Russia, short on ideas, looks to intelligentsia Revival: Russia's moribund intelligentsia has been summoned to help write the nation's credo.

December 08, 1997|By Kathy Lally | Kathy Lally,SUN FOREIGN STAFF

MOSCOW -- For over a year now, Russian President Boris N. Yeltsin has been prodding his countrymen to come up with an idea -- a very big idea, big enough to replace the Communist idea and carry Russia forward to a bright democratic future.

First he appointed a commission -- the National Idea Commission. In August, after a year of work, the assorted historians, philosophers and linguists came up with nine chapters of graphs, charts and theories on "Russia in Search of an Idea." It had everything -- except one really big idea.

This week, Yeltsin's former chief of staff is making another, more daring attempt. Sergei Filatov has convened a congress of the intelligentsia for Wednesday and Thursday. Not only does he want to revive the intelligentsia -- declared dead a few years ago -- he wants members to come up with an idea so powerful it will inspire a dispirited nation.

"Seven years ago, it was evident we had to deviate from the old system," Filatov says, sitting in his spacious office in a government building not far from the Kremlin. "Everyone understood that. But as to what kind of future we would have -- very few understood anything but vague references to democracy, human rights and freedom."

Nearly everyone who thinks about it here agrees that the intelligentsia has fallen painfully silent and that Russia is lurching into the future without a moral compass. But a new idea? Lots of people have had more than enough of ideas.

Perhaps nowhere else in the world is there anything quite like Russia's intelligentsia. Nor is there the same kind of yearning for a unifying idea.

The intelligentsia -- a term coined in the 1830s -- has always been more than a simple synonym for Russia's intellectual class. The intelligentsia were intellectuals with a mission, motivated by conscience and shame rather than fear and profit. They were the bearers of knowledge, duty-bound to use it to enlighten the common people, while illuminating the proper path for the authorities. They stood apart.

This gave members of the intelligentsia a peculiar status. They were defined by their relationship to the authorities -- especially by their opposition to the authorities.

Ten years ago they were the voices of glasnost, the conscience of perestroika. The intelligentsia produced the dissidents and demonstrators who dreamed of freedom and democracy and stood up against the Soviet regime until it fell apart around them. The intelligentsia was created by oppression, today's social critics say, and destroyed by its demise.

"For the 160 years the intelligentsia existed, the state repressed it," says Masha Gessen, a 30-year-old Muscovite who was born here, emigrated to the United States with her family as a teen-ager and returned in 1994. "Today, in something akin to democracy, maybe there's no place for the intelligentsia."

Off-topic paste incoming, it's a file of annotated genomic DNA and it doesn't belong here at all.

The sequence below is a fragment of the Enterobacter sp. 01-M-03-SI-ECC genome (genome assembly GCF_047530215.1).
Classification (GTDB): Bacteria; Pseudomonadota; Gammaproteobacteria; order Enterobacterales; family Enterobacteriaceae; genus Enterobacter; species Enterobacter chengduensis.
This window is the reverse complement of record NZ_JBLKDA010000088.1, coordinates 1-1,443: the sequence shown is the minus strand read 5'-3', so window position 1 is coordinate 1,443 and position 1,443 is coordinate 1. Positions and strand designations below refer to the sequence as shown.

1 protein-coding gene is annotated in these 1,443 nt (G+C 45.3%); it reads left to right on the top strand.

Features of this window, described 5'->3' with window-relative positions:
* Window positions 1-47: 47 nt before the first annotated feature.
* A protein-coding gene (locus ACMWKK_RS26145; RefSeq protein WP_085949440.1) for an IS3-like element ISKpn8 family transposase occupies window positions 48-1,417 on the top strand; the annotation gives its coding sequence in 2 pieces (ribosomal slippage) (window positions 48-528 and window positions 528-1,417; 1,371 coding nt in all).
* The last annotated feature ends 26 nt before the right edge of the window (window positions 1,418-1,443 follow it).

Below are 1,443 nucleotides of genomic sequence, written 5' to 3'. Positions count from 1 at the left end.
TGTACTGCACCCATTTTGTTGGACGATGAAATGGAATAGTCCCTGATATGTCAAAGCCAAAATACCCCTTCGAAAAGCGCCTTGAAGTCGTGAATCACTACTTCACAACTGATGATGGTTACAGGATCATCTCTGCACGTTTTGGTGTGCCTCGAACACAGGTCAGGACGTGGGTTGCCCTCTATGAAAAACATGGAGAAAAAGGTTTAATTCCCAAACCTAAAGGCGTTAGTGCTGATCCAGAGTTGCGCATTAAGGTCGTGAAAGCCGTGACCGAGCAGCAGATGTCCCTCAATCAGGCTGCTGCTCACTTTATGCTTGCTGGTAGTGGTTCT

Gessen has just published a book called "Dead Again: The Russian Intelligentsia after Communism."

"The role of the intelligentsia was hoarding the word," she says. "That inflated the value of the word. Then the value of the word plummeted. When it wasn't repressed, its value plummeted."

Yegor Yakovlev was the editor of the weekly Moscow News in the heady years after Mikhail S. Gorbachev came to power, when Muscovites would line up early Wednesday morning to buy the latest breathtaking news, and watch in amazement as the discarded taboos piled up. Every week, Yakovlev was pressing harder against the limits and changing his readers' lives.

Today, Yakovlev runs his own paper, Obschaya Gazeta. He can print whatever he pleases. And hardly anyone cares.

"The role of the intelligentsia is very close to zero today," Yakovlev says with a small smile of resignation. "The intelligentsia only has influence when the ruling elite cares about public opinion. Public opinion practically doesn't exist for the present regime."

Many members of the intelligentsia blame themselves for this, motivated, as they often are, by shame. They also blame Yeltsin. When he used tanks to shell the legislators holed up at the Russian White House in October 1993, most of the intelligentsia supported him, fearing the hard-line Communist opposition would prevail if they didn't.

Later, they regretted their failure to insist on a legal and political solution to the confrontation. They had given Yeltsin permission to do whatever he pleased, they said later.

When the war in Chechnya began in December 1994, journalists, human rights activists and other members of the intelligentsia assumed they could report the bombings that killed thousands of civilians, and make their government stop.

"We thought that our presence and our information would make the federal authorities want to retreat," Sergei Kovalyov, a human rights activist, told Gessen. "Well, we had hope that it would. A bit of hope, less the longer it went on. And then, of course, the feeling of helplessness came."

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